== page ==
Microsurgical reconstruction of the scaphoid and lunate bones with small, free vascularized iliac crest bone grafts

Microsurgical reconstruction of the scaphoid and lunate bones with small, free vascularized iliac... The primary surgical goal in repairing a scaphoid nonunion, particularly one associated with avascular fragments, or reconstructing the lunate is to prevent progressive carpal collapse. In patients with persistent nonunion of the scaphoid and progressive aseptic necrosis of the lunate bone, reconstruction can be managed with a small microvascular iliac crest bone transfer. This retrospective study reports on the anatomical fundamentals, the operative procedure (particularly the harvesting of the bone flap and microsurgery), the assessment of the viability of the bone graft and the postoperative results in 80 out of a total of 210 patients on whom the surgery had been performed. From 1985 until 1998, 210 carpal bone reconstructions (134 scaphoid bones and 76 lunate bones) were performed using small, free vascularized iliac crest bone grafts. Of these, 80 patients were preoperatively evaluated and postoperatively followed up clinically and by means of conventional radiography and magnetic resonance imaging (MRI). The total rate of viability and bony union was 91.2%. This means a bone flap loss-rate and, consequently, a progressive arthrosis/necrosis/persistent nonunion of 8.8%. The patients who had vital reconstructed carpal bones did not report pain, but motion and grip strength were decreased as compared with the uninvolved side. This procedure offers stability and vascularity to treat avascular scaphoid nonunion and has proved beneficial in achieving union in avascular scaphoid pseudoarthrosis and lunate necrosis. It can be considered to be the definitive alternative technique. The high rate of union and the absence of progressive carpal arthrosis are the best evidence for the vascularity of the bone graft. http://www.deepdyve.com/assets/images/DeepDyve-Logo-lg.png European Journal of Plastic Surgery Springer Journals

Microsurgical reconstruction of the scaphoid and lunate bones with small, free vascularized iliac crest bone grafts

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Publisher
Springer-Verlag
Copyright
Copyright © 2002 by Springer-Verlag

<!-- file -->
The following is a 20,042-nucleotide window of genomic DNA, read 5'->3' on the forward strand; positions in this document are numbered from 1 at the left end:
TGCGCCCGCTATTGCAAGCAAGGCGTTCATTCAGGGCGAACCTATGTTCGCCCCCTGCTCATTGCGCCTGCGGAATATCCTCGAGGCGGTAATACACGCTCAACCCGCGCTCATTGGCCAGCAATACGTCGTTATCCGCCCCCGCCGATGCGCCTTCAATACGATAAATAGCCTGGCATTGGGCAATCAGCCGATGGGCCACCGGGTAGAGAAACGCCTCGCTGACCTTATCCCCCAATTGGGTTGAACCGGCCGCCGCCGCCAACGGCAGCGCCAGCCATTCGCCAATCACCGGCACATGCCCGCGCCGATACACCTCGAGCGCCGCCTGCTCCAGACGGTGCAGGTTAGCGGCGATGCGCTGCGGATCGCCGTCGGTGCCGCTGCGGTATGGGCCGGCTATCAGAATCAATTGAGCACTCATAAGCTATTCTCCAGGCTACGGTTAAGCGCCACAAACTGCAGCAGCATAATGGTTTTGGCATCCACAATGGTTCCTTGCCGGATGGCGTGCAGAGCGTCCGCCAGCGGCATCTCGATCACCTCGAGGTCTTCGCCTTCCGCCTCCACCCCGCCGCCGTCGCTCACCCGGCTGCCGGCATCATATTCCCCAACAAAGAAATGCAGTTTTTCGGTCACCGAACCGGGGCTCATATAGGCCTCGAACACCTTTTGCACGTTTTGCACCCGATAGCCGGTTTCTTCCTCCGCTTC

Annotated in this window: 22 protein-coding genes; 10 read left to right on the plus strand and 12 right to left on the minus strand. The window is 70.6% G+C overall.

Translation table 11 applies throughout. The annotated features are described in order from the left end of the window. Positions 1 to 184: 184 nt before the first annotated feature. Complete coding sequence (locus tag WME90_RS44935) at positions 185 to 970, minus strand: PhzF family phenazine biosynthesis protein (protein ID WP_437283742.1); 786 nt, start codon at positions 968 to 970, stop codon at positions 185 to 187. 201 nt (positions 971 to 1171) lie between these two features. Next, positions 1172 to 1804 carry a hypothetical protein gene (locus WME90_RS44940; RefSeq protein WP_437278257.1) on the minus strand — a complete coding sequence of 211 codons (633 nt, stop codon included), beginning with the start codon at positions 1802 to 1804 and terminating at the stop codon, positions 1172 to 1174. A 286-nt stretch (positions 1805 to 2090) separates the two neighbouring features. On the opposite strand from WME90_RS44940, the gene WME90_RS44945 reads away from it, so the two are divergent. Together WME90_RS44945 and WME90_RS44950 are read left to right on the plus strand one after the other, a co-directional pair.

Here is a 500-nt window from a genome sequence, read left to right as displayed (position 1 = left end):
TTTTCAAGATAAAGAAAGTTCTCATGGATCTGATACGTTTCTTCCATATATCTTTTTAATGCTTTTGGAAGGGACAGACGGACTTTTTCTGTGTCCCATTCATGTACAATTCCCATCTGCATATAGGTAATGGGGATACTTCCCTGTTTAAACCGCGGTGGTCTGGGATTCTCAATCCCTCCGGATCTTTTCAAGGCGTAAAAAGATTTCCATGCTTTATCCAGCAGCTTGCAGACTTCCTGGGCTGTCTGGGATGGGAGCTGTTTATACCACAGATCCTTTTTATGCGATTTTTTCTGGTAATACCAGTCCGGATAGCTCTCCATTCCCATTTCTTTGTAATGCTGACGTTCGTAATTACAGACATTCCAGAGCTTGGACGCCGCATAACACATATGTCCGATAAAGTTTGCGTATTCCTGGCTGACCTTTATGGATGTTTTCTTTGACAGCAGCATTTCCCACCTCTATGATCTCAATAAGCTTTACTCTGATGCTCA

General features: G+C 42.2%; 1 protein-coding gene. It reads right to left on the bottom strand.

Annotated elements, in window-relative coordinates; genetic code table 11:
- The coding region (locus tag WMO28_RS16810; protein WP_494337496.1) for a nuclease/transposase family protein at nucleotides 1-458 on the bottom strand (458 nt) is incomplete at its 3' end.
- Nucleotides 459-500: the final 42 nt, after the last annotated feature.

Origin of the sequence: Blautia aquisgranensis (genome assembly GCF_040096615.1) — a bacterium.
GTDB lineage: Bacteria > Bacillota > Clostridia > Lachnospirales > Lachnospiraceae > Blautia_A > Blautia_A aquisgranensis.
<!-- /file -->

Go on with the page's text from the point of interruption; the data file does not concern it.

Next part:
Subject
Medicine & Public Health; Plastic Surgery
ISSN
0930-343X
eISSN
1435-0130
D.O.I.
10.1007/s00238-001-0312-1
Publisher site
See Article on Publisher Site

Abstract

The primary surgical goal in repairing a scaphoid nonunion, particularly one associated with avascular fragments, or reconstructing the lunate is to prevent progressive carpal collapse. In patients with persistent nonunion of the scaphoid and progressive aseptic necrosis of the lunate bone, reconstruction can be managed with a small microvascular iliac crest bone transfer. This retrospective study reports on the anatomical fundamentals, the operative procedure (particularly the harvesting of the bone flap and microsurgery), the assessment of the viability of the bone graft and the postoperative results in 80 out of a total of 210 patients on whom the surgery had been performed. From 1985 until 1998, 210 carpal bone reconstructions (134 scaphoid bones and 76 lunate bones) were performed using small, free vascularized iliac crest bone grafts. Of these, 80 patients were preoperatively evaluated and postoperatively followed up clinically and by means of conventional radiography and magnetic resonance imaging (MRI). The total rate of viability and bony union was 91.2%. This means a bone flap loss-rate and, consequently, a progressive arthrosis/necrosis/persistent nonunion of 8.8%. The patients who had vital reconstructed carpal bones did not report pain, but motion and grip strength were decreased as compared with the uninvolved side. This procedure offers stability and vascularity to treat avascular scaphoid nonunion and has proved beneficial in achieving union in avascular scaphoid pseudoarthrosis and lunate necrosis. It can be considered to be the definitive alternative technique. The high rate of union and the absence of progressive carpal arthrosis are the best evidence for the vascularity of the bone graft.

Journal

European Journal of Plastic SurgerySpringer Journals

Published: Sep 22, 2002

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